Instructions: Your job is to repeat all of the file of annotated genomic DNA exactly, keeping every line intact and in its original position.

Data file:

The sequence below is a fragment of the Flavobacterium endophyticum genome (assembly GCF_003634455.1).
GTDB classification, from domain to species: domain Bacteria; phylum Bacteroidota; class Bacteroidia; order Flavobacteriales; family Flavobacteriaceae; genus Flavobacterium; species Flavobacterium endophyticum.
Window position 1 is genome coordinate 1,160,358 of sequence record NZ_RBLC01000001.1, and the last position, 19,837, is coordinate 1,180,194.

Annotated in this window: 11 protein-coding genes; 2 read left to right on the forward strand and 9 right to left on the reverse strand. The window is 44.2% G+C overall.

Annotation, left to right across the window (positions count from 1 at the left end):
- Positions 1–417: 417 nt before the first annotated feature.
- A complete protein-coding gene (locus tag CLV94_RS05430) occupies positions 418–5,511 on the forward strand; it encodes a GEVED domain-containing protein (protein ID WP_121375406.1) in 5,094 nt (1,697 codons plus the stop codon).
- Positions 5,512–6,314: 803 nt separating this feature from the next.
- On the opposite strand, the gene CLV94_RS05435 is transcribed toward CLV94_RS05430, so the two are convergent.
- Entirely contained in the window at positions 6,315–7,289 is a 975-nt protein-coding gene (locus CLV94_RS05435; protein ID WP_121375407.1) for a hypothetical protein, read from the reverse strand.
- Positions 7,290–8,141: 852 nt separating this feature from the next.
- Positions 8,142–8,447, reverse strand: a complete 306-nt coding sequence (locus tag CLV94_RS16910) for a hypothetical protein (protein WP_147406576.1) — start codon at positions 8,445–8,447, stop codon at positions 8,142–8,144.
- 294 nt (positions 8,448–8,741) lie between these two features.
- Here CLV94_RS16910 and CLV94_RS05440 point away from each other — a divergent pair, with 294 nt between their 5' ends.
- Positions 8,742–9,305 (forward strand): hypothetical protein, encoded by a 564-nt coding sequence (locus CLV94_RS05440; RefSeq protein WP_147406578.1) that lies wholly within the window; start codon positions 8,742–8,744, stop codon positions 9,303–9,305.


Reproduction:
The sequence below is a fragment of the Flavobacterium endophyticum genome (assembly GCF_003634455.1).
GTDB classification, from domain to species: domain Bacteria; phylum Bacteroidota; class Bacteroidia; order Flavobacteriales; family Flavobacteriaceae; genus Flavobacterium; species Flavobacterium endophyticum.
Window position 1 is genome coordinate 1,160,358 of sequence record NZ_RBLC01000001.1, and the last position, 19,837, is coordinate 1,180,194.

Annotated in this window: 11 protein-coding genes; 2 read left to right on the forward strand and 9 right to left on the reverse strand. The window is 44.2% G+C overall.

Annotation, left to right across the window (positions count from 1 at the left end):
- Positions 1–417: 417 nt before the first annotated feature.
- A complete protein-coding gene (locus tag CLV94_RS05430) occupies positions 418–5,511 on the forward strand; it encodes a GEVED domain-containing protein (protein ID WP_121375406.1) in 5,094 nt (1,697 codons plus the stop codon).
- Positions 5,512–6,314: 803 nt separating this feature from the next.
- On the opposite strand, the gene CLV94_RS05435 is transcribed toward CLV94_RS05430, so the two are convergent.
- Entirely contained in the window at positions 6,315–7,289 is a 975-nt protein-coding gene (locus CLV94_RS05435; protein ID WP_121375407.1) for a hypothetical protein, read from the reverse strand.
- Positions 7,290–8,141: 852 nt separating this feature from the next.
- Positions 8,142–8,447, reverse strand: a complete 306-nt coding sequence (locus tag CLV94_RS16910) for a hypothetical protein (protein WP_147406576.1) — start codon at positions 8,445–8,447, stop codon at positions 8,142–8,144.
- 294 nt (positions 8,448–8,741) lie between these two features.
- Here CLV94_RS16910 and CLV94_RS05440 point away from each other — a divergent pair, with 294 nt between their 5' ends.
- Positions 8,742–9,305 (forward strand): hypothetical protein, encoded by a 564-nt coding sequence (locus CLV94_RS05440; RefSeq protein WP_147406578.1) that lies wholly within the window; start codon positions 8,742–8,744, stop codon positions 9,303–9,305.